Navigating Your Graph Through Space and Time
Our connected world is intrinsically bound to time, and in many domains the geo-spatial aspect plays an equally crucial role. In this article, we introduce insightful visualizations for relational data that has also a geographic and a temporal dimension. We show how these three dimensions can be assembled into one pivotable data visualization, giving you a powerful stepping stone for your own specific business domain. The source code of an accompanying demo application is available on GitHub.
We are in a golden era of data-driven business opportunities, nearly every aspect of an enterprise is affected by data analysis and optimization. All industries, from retail to healthcare over banking and aerospace, are embracing machine learning (ML) and artificial intelligence (AI) in some way. This fabulous explosion of machine intelligence does not, however, discard the need for human intelligence and insights gained from meticulous (re)search and expertise. In fact, AI should be seen as an augmentation of human intelligence leveraging our unique creative skills rather than replacing us. Traditional business intelligence (BI), for example, is nowadays amplified by means of ML and cloud-powered AI but does not remove the need for dashboard design and a broad understanding of the business. Making intelligent decisions requires tools that at the same time pivot all the dimensions of the data and highlight the relationships between features.
The data affluence (aka the new oil) has also revealed how events and data features are interconnected; nothing stands on its own. Whether you look at fraud detection, internet of things (IoT) automation, cybersecurity or law enforcement (to name a few), events are often linked causally (in time) or statistically or in space. The human expertise adds to this by injecting business context, thus emphasizing aspects of the data which are not contained in the raw figures. Fighting the rogue offshore industry (money laundering), for instance, is as much a technological challenge (software and forensic tools) as an analytical one.
Due to the amount of data and its relational aspects, graph solutions have flourished in recent years, both with respect to storage and presentation. Graph stores with millions of nodes are common and used across all industries. A rich universe of graph implementations and algorithms has bifurcated into semantic networks, property graphs, and distributed graph processing (Spark), among others. At the same time, all these backend solutions do not (or not yet) offer a unified view on this linked data: graph traversals focus on the relational aspects, but are oblivious to temporal correlations; singling out a node (or a cluster of nodes) is based on centrality measures which overlook the spatial data contained inside the nodes. As such, the need to visually navigate heterogeneous data and tools to intuitively comprehend it remains very much necessary. Not only because cross-dimensional aspects are not expressed in backend solutions, but also, as highlighted above, because human expertise is mandatory to fully grasp what is going on. One can object that there are also databases that intrinsically deal with time series (e.g. the popular InfluxDB) or the fact that many relational systems have spatial data types (and associated geo-API), but they do not coherently present the data, much less visualize it.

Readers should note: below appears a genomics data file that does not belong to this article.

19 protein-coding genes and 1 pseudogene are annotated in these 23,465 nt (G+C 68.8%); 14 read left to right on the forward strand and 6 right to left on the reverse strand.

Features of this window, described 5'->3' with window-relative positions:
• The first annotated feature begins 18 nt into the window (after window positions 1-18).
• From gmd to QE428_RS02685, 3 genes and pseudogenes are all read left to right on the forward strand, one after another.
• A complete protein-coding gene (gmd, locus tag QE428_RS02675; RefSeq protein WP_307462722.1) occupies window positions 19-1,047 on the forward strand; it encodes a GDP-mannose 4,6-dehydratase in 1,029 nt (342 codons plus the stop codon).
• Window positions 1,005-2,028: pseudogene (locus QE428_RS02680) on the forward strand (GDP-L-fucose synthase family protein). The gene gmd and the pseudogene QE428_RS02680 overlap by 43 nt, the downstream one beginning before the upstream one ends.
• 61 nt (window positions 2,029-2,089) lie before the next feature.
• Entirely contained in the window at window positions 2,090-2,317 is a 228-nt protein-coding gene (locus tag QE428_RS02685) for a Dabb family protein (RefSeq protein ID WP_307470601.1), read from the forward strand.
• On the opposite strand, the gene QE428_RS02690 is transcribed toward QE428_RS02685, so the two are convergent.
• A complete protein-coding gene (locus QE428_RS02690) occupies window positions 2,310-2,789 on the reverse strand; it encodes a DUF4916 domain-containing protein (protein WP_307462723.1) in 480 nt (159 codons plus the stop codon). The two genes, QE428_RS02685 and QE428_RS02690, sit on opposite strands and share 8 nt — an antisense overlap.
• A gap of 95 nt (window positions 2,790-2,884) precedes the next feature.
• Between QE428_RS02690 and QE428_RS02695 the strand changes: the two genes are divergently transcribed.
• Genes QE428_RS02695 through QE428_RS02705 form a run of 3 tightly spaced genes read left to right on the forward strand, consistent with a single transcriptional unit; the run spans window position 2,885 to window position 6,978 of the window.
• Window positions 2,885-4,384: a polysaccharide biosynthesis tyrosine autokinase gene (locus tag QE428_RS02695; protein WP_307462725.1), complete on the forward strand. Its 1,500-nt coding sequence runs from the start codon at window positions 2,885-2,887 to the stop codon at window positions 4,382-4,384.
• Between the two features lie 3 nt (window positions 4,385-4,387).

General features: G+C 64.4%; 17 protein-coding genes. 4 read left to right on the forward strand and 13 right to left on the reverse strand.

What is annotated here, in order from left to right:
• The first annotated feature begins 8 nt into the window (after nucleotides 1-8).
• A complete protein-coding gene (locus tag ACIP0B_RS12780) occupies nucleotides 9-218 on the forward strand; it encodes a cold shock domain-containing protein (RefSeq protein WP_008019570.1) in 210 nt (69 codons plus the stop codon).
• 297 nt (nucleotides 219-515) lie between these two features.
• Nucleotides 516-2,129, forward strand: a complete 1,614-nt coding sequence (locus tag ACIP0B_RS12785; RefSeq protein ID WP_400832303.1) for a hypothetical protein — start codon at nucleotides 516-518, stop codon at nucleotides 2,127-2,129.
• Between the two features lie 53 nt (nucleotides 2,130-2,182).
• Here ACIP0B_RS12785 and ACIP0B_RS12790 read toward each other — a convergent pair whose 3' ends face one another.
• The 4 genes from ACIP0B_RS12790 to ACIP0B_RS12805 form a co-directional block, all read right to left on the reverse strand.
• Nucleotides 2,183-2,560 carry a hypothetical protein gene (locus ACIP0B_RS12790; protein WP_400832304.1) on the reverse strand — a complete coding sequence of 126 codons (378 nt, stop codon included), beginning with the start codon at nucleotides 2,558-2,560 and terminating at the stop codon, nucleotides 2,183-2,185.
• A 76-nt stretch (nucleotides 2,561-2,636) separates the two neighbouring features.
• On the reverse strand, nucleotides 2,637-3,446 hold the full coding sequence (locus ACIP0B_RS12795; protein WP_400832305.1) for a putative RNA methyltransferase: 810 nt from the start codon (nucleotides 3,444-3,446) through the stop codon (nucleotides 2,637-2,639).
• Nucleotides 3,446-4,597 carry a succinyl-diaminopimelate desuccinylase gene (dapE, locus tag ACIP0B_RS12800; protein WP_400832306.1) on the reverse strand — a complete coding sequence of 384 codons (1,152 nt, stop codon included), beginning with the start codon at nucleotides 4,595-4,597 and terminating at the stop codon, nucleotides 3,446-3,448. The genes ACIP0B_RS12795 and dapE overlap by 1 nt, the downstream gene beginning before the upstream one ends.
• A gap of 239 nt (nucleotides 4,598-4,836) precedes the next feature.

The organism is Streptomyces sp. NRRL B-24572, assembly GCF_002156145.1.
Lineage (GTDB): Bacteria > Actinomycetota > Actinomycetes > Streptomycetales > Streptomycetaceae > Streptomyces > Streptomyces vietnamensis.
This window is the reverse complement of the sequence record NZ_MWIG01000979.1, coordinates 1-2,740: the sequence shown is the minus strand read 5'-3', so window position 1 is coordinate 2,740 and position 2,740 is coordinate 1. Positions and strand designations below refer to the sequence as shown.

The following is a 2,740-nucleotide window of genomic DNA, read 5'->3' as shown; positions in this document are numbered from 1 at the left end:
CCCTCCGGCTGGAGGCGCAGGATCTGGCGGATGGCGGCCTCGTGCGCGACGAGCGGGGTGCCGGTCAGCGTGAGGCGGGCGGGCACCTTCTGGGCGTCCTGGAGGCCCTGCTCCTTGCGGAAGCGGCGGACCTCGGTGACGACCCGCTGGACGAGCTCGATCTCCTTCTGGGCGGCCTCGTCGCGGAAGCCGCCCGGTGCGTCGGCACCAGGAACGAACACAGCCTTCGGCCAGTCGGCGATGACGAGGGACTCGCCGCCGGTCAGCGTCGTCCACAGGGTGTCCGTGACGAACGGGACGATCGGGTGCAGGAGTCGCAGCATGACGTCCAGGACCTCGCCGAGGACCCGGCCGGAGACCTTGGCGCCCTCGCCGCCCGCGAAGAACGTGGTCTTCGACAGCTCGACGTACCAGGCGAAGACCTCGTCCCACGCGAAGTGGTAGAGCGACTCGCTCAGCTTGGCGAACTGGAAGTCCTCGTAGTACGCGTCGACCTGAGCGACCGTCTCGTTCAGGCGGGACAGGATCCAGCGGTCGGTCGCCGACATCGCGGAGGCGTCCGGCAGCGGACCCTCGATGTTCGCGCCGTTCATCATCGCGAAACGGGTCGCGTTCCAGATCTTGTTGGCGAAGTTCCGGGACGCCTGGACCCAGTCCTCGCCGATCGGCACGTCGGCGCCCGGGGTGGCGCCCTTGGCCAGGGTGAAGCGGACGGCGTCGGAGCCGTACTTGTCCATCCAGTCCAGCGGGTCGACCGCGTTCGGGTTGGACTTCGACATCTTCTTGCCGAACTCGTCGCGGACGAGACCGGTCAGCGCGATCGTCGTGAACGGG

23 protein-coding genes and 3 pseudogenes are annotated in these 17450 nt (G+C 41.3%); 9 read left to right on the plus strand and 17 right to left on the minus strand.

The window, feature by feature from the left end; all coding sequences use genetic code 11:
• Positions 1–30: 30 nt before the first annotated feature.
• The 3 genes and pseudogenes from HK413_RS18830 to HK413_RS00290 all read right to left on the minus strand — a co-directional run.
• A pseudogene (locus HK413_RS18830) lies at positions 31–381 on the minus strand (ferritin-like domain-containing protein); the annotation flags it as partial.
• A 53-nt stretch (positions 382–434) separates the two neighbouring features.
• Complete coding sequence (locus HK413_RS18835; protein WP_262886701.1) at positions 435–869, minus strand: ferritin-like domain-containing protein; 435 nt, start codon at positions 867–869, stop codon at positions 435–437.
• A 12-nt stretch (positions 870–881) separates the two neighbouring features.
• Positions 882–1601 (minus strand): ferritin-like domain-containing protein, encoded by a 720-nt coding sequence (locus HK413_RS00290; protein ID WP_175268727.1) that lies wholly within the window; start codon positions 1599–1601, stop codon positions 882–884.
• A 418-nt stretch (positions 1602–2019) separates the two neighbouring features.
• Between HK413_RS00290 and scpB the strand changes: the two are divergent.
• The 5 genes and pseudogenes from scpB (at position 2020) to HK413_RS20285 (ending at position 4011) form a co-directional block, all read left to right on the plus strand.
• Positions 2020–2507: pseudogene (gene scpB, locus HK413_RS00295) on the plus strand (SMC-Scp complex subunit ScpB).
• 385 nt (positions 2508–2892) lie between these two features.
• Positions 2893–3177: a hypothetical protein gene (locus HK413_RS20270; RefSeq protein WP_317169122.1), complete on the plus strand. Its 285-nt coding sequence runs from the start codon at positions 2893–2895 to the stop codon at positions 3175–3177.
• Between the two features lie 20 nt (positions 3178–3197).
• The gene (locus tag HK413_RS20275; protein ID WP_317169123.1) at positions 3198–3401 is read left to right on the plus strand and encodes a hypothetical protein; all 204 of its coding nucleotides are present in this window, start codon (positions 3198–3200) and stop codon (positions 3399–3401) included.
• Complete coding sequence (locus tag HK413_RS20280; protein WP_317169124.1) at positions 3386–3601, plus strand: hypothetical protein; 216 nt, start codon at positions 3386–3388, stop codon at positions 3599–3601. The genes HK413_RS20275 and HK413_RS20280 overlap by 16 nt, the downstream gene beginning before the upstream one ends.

With the commercial programming library yFiles, we at yWorks are uniquely positioned to approach the visualization of multi-faceted data. Graphs are in our DNA and our yFiles framework can articulate as good as any type of graph you can envision. The visualization of relational, geographic and time-like data, in particular, is something you can easily assemble in diverse ways.
While there are solutions on the market which make it all possible (from backend to frontend and the analytics in between), we give you a rich framework on top of which you can create amazing interactive applications. Unlike the all-in-one solutions, you can brand, customize and integrate things in any way you like.